Everynight Charley

Vapors of Morphine at Mercury Lounge / October 24, 2021

Morphine was an experimental rock trio that started in 1989 and ended abruptly in 1999 when the founder, Mark Sandman, died of a massive heart attack while performing at the Nel Nome Del Rock Festival in Palestrina, Italy. Ten years later, the festival promoters invited the surviving members to perform again at the festival. Vapors of Morphine was born, with saxophonist Dana Colley and drummer Jerome Deupree recruiting blues guitarist Jeremy Lyons. Colley and Deupree asked Lyons to honor the former band’s legacy by playing guitar, two-string slide bass, and bouzouki. Beyond the festival, Vapors of Morphine performed for nearly 10 years when Deupree left the band; Tom Arey replaced him in 2019.

Since 2009, Vapors of Morphine paid tribute to Morphine by playing the old songs and yet nurturing them in exploratory directions. Vapors of Morphine instinctively evolved and developed new compositions, releasing its second album of new material, Fear & Fantasy, on September 24. Vapors of Morphine would not exist except for Morphine, so the new works embraced the past while creating something fresh.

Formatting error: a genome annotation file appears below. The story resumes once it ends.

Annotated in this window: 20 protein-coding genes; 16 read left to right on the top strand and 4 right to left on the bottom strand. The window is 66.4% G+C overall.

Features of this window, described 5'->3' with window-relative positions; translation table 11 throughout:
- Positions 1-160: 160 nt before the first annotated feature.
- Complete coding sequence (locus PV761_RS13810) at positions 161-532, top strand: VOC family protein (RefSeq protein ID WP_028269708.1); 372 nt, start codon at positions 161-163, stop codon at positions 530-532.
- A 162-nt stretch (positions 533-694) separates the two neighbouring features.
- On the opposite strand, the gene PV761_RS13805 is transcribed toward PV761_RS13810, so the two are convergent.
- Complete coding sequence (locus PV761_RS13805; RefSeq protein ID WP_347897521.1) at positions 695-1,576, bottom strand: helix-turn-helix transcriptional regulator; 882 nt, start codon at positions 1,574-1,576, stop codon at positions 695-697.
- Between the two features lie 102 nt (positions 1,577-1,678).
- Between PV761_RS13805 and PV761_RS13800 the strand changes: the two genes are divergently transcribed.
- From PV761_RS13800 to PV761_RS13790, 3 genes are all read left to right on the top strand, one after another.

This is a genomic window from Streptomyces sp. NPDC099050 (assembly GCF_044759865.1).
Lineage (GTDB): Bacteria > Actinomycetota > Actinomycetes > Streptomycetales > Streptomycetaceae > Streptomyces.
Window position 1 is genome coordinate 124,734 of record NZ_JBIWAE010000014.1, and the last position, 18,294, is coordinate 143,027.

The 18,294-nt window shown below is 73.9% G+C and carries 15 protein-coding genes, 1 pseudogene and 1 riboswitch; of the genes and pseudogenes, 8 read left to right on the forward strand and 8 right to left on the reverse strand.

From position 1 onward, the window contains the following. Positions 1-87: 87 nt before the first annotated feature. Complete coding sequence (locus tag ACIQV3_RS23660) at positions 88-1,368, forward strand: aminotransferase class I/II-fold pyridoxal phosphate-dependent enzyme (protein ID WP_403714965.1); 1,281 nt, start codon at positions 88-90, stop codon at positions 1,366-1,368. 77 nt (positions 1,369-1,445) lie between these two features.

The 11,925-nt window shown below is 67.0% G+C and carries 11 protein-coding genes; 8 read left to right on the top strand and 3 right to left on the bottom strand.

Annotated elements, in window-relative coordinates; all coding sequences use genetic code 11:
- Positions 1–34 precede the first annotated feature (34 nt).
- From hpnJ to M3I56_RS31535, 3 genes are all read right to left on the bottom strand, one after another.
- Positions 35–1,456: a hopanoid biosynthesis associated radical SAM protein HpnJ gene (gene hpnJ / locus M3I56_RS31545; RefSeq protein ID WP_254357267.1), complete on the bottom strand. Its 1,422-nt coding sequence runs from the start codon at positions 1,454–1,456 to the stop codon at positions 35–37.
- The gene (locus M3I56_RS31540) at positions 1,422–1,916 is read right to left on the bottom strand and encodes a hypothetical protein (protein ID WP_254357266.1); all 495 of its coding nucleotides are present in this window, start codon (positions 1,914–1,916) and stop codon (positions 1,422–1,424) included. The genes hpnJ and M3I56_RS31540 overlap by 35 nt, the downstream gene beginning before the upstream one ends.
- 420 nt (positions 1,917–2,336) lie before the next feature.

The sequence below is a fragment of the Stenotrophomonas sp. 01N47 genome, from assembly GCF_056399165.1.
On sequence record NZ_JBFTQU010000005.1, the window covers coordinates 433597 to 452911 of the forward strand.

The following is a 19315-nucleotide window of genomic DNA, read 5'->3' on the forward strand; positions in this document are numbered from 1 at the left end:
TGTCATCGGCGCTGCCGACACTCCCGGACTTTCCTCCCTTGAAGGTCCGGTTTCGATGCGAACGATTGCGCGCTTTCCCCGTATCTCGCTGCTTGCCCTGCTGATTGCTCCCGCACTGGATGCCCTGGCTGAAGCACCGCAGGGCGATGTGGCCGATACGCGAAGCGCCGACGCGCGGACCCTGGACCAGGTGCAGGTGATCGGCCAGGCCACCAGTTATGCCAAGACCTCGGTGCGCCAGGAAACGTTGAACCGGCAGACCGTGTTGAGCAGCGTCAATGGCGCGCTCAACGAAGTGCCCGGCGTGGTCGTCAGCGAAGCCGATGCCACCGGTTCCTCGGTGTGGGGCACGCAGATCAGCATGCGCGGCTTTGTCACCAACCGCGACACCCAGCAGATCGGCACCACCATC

Given the 45-minute time frame that Mercury Lounge gives its bands, Vapors of Morphine chose to risk using that limited time frame to showcase the new project in its entirety rather than play the Morphine catalog. Largely instrumental works that were anchored by passing vocals, the music was ethereal and hypnotic, occasionally bolstered by South American and African guitar flourishes. This was sonic exploration, dually captivating and challenging. With three instruments in play, the music was often spatial and ambient, but the trio occasionally added a bit of technology for a fuller and more lush sound. The dreamy soundscapes avoided repetition thanks to inventive arrangements that shifted attention between Colley’s baritone sax and Lyons’ stringed instruments. The band performed the new album and then, finding a few more minutes to spare, quickly converged on one Morphine song as the closer.

Vapors of Morphine proved that an avant-garde band can be faithful to its roots and yet continue to be innovative. The trio refused to be trapped in a cage of its own design, forever playing Morphine songs. Vapors of Morphine respected the legacy while prospecting new ways to make original and creative music.

Photo by Everynight Charley


  1. Blue Dream
  2. Drop out mambo
  3. Baba
  4. No Sleep
  5. Dream Irene
  6. Lasidan
  7. Special Rider
  8. Doreen (Mark Sandman cover)
  9. Golden Hour
  10. Mary Won’t You Call My Name? (Morphine cover)
Photo by Everynight Charley